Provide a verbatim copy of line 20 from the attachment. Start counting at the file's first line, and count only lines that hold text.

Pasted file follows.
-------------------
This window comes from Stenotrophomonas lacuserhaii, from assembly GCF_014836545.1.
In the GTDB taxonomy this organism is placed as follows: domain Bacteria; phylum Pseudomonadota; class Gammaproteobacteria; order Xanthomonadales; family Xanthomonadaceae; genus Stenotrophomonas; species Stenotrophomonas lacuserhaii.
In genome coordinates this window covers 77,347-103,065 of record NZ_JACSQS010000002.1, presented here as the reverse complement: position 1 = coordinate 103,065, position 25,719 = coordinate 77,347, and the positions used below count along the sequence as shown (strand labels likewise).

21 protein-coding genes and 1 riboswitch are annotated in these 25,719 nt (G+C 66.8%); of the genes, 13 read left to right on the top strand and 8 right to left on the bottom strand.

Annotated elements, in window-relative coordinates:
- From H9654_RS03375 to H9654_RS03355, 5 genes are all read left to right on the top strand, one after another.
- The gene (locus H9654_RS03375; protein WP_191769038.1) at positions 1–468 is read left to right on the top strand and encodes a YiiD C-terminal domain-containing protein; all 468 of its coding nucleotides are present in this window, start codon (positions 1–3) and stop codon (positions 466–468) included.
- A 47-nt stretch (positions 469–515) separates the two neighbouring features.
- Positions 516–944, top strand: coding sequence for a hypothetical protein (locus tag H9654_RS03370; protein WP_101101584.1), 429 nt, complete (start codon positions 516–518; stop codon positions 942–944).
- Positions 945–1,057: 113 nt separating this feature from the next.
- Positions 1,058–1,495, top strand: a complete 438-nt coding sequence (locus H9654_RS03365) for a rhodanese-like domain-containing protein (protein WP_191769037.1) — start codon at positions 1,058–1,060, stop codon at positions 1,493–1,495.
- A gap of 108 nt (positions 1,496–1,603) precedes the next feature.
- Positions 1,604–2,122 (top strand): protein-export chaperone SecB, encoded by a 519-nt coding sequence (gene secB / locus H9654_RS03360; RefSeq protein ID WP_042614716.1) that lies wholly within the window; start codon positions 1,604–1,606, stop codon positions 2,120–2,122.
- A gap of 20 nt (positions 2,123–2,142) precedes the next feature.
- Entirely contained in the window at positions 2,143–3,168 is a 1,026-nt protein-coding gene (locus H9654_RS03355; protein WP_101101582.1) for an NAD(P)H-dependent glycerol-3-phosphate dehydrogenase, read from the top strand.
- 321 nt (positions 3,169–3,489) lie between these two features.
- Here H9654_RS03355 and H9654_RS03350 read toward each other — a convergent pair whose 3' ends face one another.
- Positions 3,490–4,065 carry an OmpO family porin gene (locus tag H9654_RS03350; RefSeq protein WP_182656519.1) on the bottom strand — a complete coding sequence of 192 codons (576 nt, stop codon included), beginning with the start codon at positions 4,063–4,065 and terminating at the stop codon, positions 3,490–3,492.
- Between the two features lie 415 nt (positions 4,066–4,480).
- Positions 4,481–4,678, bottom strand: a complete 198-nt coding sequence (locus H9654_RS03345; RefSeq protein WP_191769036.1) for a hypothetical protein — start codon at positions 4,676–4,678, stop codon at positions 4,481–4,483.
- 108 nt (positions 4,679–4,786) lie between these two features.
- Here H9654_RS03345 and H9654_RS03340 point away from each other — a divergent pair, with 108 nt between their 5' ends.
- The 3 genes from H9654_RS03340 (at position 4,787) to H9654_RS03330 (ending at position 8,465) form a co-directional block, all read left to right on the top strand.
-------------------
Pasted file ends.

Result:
- Positions 4,481–4,678, bottom strand: a complete 198-nt coding sequence (locus H9654_RS03345; RefSeq protein WP_191769036.1) for a hypothetical protein — start codon at positions 4,676–4,678, stop codon at positions 4,481–4,483.